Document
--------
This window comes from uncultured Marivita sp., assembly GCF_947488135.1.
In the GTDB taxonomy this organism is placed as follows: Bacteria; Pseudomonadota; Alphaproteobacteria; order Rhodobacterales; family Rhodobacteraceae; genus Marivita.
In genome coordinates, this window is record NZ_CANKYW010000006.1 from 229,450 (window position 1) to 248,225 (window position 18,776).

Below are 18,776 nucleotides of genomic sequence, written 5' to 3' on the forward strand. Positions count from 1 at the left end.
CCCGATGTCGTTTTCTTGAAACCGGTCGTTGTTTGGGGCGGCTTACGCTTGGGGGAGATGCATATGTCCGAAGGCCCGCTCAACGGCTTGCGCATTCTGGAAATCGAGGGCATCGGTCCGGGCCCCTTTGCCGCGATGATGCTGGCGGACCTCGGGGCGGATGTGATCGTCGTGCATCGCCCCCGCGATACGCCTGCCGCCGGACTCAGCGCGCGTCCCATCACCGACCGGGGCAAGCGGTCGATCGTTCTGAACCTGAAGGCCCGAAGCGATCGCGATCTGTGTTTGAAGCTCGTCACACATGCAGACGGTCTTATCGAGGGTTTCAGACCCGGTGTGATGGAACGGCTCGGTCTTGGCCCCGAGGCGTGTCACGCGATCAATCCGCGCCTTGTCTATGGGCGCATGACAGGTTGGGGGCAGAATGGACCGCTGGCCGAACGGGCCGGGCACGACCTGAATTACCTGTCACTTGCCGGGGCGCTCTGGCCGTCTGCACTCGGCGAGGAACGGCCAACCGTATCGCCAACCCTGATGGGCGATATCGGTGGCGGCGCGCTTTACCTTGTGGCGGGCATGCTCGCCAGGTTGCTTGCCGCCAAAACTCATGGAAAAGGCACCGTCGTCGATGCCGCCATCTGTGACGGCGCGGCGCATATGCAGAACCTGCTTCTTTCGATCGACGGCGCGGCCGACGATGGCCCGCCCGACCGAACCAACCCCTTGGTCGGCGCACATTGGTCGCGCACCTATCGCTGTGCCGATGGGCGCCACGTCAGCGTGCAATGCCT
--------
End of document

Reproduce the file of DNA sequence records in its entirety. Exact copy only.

This window comes from uncultured Marivita sp., assembly GCF_947488135.1.
In the GTDB taxonomy this organism is placed as follows: Bacteria; Pseudomonadota; Alphaproteobacteria; order Rhodobacterales; family Rhodobacteraceae; genus Marivita.
In genome coordinates, this window is record NZ_CANKYW010000006.1 from 229,450 (window position 1) to 248,225 (window position 18,776).

Below are 18,776 nucleotides of genomic sequence, written 5' to 3' on the forward strand. Positions count from 1 at the left end.
CCCGATGTCGTTTTCTTGAAACCGGTCGTTGTTTGGGGCGGCTTACGCTTGGGGGAGATGCATATGTCCGAAGGCCCGCTCAACGGCTTGCGCATTCTGGAAATCGAGGGCATCGGTCCGGGCCCCTTTGCCGCGATGATGCTGGCGGACCTCGGGGCGGATGTGATCGTCGTGCATCGCCCCCGCGATACGCCTGCCGCCGGACTCAGCGCGCGTCCCATCACCGACCGGGGCAAGCGGTCGATCGTTCTGAACCTGAAGGCCCGAAGCGATCGCGATCTGTGTTTGAAGCTCGTCACACATGCAGACGGTCTTATCGAGGGTTTCAGACCCGGTGTGATGGAACGGCTCGGTCTTGGCCCCGAGGCGTGTCACGCGATCAATCCGCGCCTTGTCTATGGGCGCATGACAGGTTGGGGGCAGAATGGACCGCTGGCCGAACGGGCCGGGCACGACCTGAATTACCTGTCACTTGCCGGGGCGCTCTGGCCGTCTGCACTCGGCGAGGAACGGCCAACCGTATCGCCAACCCTGATGGGCGATATCGGTGGCGGCGCGCTTTACCTTGTGGCGGGCATGCTCGCCAGGTTGCTTGCCGCCAAAACTCATGGAAAAGGCACCGTCGTCGATGCCGCCATCTGTGACGGCGCGGCGCATATGCAGAACCTGCTTCTTTCGATCGACGGCGCGGCCGACGATGGCCCGCCCGACCGAACCAACCCCTTGGTCGGCGCACATTGGTCGCGCACCTATCGCTGTGCCGATGGGCGCCACGTCAGCGTGCAATGCCT